I absolutely agree with you, Xavier. I have seen and experienced many terrible job descriptions and lots of bad hiring practices. I was just sharing my experiences from the manager’s side of the desk for this particular job posting. For my case, I put a lot of thought into the job description. I was also realistic enough not to look for a 100% match. No one is a perfect match. I know that doesn’t exist. However, it is clearly a management position and having past management experience was one of the critical criteria.

      For people actively looking for a job, I highly recommend the Ask A Manager blog (www.askamanager.org). She answers a lot of specific questions about how to get a job and I like her style 🙂

      Reply

  2. Patricia Says:

    When I would sort through resumes I would be looking for specific keywords mentioned in the advert and highlight them. Resumes would sorted into three piles yes, no and maybe (maybe was surprisingly the smallest pile). The maybes were looked at by another set of eyes.

    Cover letters are a great way to sell why you’re perfect for this specific job – but don’t make them too long. If the job doesn’t require extensive writing skills, use bullet points.

    When sending out your resume, keep a copy of the resume (if you have multiple resumes), your cover letter and a copy of the advert – if I call you for an interview, I will expect you to know which job you’ve applied for and what information you’ve provided.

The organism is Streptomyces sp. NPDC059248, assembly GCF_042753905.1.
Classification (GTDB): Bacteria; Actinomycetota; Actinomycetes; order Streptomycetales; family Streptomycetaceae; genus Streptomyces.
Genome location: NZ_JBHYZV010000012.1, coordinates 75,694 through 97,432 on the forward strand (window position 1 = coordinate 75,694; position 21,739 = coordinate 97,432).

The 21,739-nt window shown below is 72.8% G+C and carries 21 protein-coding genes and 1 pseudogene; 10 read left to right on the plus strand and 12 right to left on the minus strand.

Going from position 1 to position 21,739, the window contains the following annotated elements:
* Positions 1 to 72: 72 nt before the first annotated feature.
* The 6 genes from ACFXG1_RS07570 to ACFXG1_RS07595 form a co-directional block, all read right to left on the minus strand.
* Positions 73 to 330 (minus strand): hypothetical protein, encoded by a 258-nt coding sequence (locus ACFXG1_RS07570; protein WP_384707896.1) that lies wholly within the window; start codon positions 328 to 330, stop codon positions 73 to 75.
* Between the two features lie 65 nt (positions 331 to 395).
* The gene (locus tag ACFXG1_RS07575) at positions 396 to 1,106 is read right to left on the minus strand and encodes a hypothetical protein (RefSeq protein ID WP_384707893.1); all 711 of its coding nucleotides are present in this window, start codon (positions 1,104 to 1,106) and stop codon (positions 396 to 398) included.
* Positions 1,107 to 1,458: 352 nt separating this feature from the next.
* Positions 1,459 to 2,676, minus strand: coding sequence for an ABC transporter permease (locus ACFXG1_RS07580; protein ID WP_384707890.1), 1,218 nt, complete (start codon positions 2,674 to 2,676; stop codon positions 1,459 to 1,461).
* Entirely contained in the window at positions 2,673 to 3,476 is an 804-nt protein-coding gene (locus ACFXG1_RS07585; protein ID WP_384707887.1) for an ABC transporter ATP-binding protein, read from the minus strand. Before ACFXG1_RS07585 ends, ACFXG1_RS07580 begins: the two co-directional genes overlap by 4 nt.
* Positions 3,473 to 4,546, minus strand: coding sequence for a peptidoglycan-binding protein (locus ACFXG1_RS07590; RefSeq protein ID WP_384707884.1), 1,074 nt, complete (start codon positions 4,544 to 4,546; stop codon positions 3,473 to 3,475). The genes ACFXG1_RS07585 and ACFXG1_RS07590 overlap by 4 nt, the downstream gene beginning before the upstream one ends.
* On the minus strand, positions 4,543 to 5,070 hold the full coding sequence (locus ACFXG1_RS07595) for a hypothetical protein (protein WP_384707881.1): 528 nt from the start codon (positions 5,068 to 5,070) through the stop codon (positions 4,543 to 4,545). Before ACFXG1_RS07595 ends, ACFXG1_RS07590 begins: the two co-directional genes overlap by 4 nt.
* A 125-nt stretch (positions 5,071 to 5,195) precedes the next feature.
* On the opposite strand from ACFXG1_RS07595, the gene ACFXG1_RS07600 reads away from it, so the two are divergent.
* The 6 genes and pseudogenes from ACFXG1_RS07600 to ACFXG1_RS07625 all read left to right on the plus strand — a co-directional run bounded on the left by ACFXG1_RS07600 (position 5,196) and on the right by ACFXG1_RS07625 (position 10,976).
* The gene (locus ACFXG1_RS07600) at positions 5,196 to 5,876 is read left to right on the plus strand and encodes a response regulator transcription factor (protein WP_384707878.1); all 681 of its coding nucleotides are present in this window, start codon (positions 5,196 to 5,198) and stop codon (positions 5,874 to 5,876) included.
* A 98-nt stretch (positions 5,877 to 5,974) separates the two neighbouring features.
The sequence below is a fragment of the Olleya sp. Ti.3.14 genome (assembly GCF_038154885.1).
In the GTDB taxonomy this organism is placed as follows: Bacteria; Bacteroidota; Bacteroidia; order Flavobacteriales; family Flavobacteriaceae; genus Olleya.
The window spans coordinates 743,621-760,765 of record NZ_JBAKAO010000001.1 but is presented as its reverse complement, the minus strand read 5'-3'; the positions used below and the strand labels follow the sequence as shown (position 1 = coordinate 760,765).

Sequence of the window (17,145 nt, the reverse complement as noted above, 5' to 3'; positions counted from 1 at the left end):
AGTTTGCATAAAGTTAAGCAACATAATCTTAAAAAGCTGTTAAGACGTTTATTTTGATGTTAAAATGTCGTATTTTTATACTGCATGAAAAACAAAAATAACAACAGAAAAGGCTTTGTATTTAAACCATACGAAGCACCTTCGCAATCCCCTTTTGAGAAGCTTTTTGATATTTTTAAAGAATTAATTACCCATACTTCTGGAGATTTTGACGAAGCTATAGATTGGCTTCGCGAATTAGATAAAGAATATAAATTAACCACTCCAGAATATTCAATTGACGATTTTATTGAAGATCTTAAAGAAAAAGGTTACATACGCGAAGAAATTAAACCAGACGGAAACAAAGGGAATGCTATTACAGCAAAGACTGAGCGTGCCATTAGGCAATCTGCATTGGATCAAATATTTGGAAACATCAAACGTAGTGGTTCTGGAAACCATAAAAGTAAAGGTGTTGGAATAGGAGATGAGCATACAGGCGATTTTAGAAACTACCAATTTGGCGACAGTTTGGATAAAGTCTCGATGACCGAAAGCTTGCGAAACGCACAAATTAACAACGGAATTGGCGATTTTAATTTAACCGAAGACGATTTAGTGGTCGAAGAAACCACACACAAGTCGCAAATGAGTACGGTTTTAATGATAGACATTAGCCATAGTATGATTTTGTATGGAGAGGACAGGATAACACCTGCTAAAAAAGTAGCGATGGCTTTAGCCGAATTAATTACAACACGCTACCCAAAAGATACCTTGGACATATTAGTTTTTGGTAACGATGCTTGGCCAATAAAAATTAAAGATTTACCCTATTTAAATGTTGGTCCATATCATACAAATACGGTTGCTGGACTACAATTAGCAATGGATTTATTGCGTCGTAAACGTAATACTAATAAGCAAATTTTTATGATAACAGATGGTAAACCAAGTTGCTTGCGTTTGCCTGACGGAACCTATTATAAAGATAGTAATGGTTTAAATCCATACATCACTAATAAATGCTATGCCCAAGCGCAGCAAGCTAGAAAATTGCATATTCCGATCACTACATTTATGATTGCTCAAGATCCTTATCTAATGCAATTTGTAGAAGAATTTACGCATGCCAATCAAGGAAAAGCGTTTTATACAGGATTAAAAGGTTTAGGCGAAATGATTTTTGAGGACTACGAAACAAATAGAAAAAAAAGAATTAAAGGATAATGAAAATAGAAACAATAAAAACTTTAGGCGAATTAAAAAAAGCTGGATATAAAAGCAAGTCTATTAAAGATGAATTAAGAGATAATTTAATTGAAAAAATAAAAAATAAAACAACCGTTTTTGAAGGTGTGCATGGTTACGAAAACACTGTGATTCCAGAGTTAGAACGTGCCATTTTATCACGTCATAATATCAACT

Make it as easy as possible for the person to say, “You’re hired.”

    Reply

    • Liza Says:

      I agree – don’t make cover letters too long. Just make the key points about why you want the job and connect the not-so-obvious dots.

      I love the last line you wrote 🙂

      Reply

Trackbacks/Pingbacks

  1. Hiring From A Manager’s Perspective – Part 2: Phone Interview Tips « Sockets and Lightbulbs - September 5, 2011

    […] ← Hiring From A Manager’s Perspective – Part 1: Surviving The Resume Triage Hiring From A Manager’s Perspective Part 3 – Nailing The Interview […]

  2. Hiring From A Manager’s Perspective: More Tips To Get An Interview « Sockets and Lightbulbs - February 5, 2012

    […] way possible, you may not get a second look.   So, I thought I would add to my earlier post on surviving the resume triage and give some more tips to get an […]

  3. Hiring From A Manager’s Perspective Part 3 – Nailing The Interview « Sockets and Lightbulbs - September 28, 2012

    […] Hiring From A Manager’s Perspective – Part 1: Surviving The Resume Triage […]